The only time Marie Giameos has rushed through the emergency doors of the Mount Druitt hospital with her distraught infant in her arms – she walked out feeling even worse than when she came in.
“I walked out the door with my baby in my arms and got in the car and just lost it,” the mother-of-four told Kidspot.
“I can’t believe anyone would think I’d do that to my child.”
Marie contacted Kidspot after we ran a story yesterday of a father in the US warning other parents about the dangers of Hair Tourniquet Syndrome after his baby girl almost lost her toe when a strand of hair was wrapped so tightly around it.
Poor Alena had the hair wrapped tightly around her finger several times in November.
“She was screaming and squirming. It was quite traumatising!”
On November 29 last year, Marie was bottle feeding Alena and noticed her finger was swollen.
The 22-year-old mum, from St Marys in western Sydney, claims a doctor at the emergency department at Mount Druitt hospital accused her of deliberately wrapping a strand of hair several times around her two-month-old daughter Alena’s tiny finger.
Alena was suffering from Hair Tourniquet Syndrome where a strand of hair wraps so tightly around a baby’s body part that it can cut off the circulation.
“I had read about Hair Tourniquet Syndrome on a Kidspot post and immediately realised what was wrong with her,” Marie says.
“But the swelling had covered the hair so I couldn’t get to it.”
Marie claims the doctor accused her of deliberately harming little Alena.
Doctor was concerned for my baby’s safety
Just when Marie didn’t think the ordeal could get any more stressful, the doctor said something to her which knocked her for six.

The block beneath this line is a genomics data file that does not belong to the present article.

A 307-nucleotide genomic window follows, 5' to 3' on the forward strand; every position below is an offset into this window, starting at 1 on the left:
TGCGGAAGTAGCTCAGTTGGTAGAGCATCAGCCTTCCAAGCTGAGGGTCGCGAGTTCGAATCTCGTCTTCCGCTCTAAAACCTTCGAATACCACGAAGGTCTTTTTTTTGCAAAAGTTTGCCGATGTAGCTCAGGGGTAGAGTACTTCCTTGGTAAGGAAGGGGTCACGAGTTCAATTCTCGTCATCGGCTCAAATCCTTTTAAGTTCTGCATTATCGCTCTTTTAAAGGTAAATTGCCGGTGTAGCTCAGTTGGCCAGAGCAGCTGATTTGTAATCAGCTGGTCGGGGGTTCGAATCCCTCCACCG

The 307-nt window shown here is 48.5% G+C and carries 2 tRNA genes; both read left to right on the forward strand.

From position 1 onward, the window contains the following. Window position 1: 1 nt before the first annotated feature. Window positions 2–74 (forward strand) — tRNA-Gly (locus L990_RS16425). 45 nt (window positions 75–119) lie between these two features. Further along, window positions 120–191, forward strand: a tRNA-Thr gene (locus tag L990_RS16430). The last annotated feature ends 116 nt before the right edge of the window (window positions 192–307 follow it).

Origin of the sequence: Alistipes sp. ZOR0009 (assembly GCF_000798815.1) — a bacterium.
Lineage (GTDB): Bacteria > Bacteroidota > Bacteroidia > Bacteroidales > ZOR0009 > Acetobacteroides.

“Halfway through, he asked how I had not noticed it before now and that this could not have been done accidentally,” she says.
“He told me he was concerned for my baby’s safety and that it was done on purpose. He told the female nurse to make a phone call.”
The doctor then continued to remove the hair from the baby’s finger which took about 15 minutes.
Marie rushed to Mount Druitt Hospital with her distressed angel where a triage nurse assured her that what had happened to Alena was actually quite common.
“I sat in a chair and had Alena held close to my chest while the doctor stood next to me holding her hand and unravelling the hair by hand,” she explains.
“He was digging at her skin with his fingers while she was screaming and squirming. It was quite traumatising!”
“Once it was removed he went into another room and left me and Alena waiting,” Marie says.
“I said to my dad, who was with us, that I thought they were calling DOCS.”
Marie sat there sweating and crying in a mad panic for about 10 minutes.
“All I could think of was my other three kids and that DOCS could investigate and even taken my children from me.”
Marie was worried the accusation could result in her losing all of four children.
“It can happen to anyone.”
Marie advises parents to be extra vigilant with their little ones.
“It can happen to anyone and it’s no one’s fault,” she says.
“I know it’s hard to notice but you need to always check carefully and regularly because it swells quickly.”
Doctors had never heard of the syndrome
She then breathed a massive sigh of relief when both the doctor and nurse returned and said they could leave because “apparently it was common”.
“There was no apology – they were shocked that I was allowed to leave – they couldn’t believe it because they have never heard of it,” Marie says.
Marie fell apart when she finally got her baby girl back to the car.
“I will never forget the looks and judgement I received – I felt really terrible,” she says.
Marie urges all parents to be extra vigilant with their babies.